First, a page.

Three Nebraska Cornhuskers showed their solidarity with Colin Kaepernick by taking a knee during the national anthem before Saturday's game at Northwestern. Michael Rose-Ivey, Mohamed Barry and DaiShon Neal are among the growing number of athletes who have joined Kaepernick's protest against police brutality and systemic racism in the U.S.
— Brian Christopherson (@HuskerExtraBC) September 25, 2016
Before the game, Rose-Ivey spoke with his teammates, who wholeheartedly supported his actions. But on Monday, Rose-Ivey revealed the disturbing comments they received on social media, some of which called for the players to be "lynched or shot."
Nebraska's Michael Rose-Ivey with a powerful statement in today's press conference. Says fans told him he should "be hung before the anthem" pic.twitter.com/NJjEMnUYhd
— Jordan Heck (@JordanHeckFF) September 26, 2016
"As a young, black man, I cannot hide from these realities," Rose-Ivey said. "As a child of the most high, I cannot hide from my responsibilities to be a voice for those who cannot speak loud enough to reach those that can help change the reality, or the voices that continue to be ignored or muted ... those who are continuously told that it is their fault that their problems exist, that only if they do better, then they will have better, that if you just pull up your pants etc., etc., you can fill in your own 'What if?' but it's not so simple. It's not so clear.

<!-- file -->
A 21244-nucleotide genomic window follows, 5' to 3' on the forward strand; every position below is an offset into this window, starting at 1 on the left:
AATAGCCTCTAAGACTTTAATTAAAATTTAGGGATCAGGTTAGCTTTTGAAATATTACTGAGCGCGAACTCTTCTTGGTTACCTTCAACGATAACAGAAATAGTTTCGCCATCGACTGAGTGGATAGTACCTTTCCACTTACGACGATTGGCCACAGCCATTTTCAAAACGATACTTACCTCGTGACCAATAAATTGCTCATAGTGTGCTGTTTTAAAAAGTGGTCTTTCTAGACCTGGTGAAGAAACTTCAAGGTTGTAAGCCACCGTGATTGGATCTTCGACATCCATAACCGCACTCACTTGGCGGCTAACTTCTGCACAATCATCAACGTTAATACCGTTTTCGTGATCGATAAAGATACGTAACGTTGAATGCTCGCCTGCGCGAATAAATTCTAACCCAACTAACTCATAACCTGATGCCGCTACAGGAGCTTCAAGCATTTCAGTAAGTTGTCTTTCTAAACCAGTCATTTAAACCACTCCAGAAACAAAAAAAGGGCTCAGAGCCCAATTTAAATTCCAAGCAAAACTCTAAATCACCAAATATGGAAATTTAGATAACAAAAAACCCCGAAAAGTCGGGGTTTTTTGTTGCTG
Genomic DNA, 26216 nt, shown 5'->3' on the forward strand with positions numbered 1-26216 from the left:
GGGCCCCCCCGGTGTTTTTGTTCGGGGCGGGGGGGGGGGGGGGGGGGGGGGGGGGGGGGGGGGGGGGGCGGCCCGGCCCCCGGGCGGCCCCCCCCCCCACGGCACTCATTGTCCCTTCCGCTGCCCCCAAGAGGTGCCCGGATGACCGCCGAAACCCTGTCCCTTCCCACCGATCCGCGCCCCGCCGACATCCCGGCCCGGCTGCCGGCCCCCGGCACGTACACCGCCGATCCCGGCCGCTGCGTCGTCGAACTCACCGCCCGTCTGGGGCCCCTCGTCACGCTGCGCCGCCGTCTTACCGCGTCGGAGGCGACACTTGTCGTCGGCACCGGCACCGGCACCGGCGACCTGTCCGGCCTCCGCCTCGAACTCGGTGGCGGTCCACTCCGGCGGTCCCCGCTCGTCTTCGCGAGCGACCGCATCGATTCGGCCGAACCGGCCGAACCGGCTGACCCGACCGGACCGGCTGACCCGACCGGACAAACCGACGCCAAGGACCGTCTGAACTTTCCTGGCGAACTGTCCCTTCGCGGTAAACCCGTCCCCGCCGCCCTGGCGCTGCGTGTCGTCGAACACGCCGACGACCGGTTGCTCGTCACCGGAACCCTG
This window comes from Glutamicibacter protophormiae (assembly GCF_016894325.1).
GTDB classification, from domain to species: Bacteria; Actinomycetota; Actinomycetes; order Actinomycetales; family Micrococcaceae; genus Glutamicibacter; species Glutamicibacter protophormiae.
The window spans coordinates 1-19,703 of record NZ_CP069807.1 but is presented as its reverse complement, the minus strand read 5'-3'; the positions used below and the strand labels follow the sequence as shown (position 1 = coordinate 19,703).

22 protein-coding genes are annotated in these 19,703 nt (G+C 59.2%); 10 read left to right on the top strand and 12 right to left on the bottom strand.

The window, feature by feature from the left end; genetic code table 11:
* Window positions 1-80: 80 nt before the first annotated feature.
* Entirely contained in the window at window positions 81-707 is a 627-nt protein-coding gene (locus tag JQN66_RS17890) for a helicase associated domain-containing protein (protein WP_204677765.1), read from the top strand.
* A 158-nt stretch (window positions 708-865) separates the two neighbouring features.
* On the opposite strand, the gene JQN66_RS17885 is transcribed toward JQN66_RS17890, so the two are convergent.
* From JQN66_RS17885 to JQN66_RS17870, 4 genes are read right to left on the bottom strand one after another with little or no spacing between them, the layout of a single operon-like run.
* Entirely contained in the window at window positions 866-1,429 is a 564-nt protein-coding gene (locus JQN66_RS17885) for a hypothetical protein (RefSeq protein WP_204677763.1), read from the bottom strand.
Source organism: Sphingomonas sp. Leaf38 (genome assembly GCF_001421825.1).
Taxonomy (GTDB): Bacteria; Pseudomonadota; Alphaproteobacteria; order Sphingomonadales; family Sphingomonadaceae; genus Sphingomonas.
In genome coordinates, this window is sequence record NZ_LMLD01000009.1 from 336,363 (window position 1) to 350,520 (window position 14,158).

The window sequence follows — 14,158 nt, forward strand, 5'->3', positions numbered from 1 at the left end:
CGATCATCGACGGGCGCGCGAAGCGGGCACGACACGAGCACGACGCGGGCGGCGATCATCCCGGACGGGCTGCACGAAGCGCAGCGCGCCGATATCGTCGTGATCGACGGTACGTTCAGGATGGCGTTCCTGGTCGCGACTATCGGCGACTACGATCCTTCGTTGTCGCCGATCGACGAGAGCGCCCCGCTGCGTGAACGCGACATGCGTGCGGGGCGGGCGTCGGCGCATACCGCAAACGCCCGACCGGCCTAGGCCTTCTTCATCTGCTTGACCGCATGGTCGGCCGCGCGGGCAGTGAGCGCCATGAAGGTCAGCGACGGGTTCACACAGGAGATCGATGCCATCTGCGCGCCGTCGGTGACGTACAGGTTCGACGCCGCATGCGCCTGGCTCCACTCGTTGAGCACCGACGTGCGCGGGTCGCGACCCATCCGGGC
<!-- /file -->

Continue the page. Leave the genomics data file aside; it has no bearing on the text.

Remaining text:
"I can say that with confidence, because even though I have done better, even though I am a college graduate, even though I am blessed and fortunate to play college football at the highest level, and at one of the most prestigious schools in college football, even though I am a healthy being, and even though I am fully conscious, I have still endured racism. I was still referred to Facebook and Twitter as a clueless, confused n***er, by former high school classmates, friends, peers, and even Husker fans. Some believe DaiShon, Mohamed, and myself should be kicked off the team or suspended, while some say we deserve to be lynched or shot, just like the other black people that have died recently. Another believe that, since we didn't want to stand for the anthem, then we should be hung before the anthem for the next game.
"These are actual statements we received from fans."
Here's the full press conference:
Earlier Saturday, players from Michigan and Michigan State raised their fists to show their support of Kaepernick's movement. For Nebraska, Rose-Ivy made it clear that despite the racist backlash he and his teammates received, they will not stop protesting.
-- Follow Megan O'Brien on Twitter @MeganOBsports.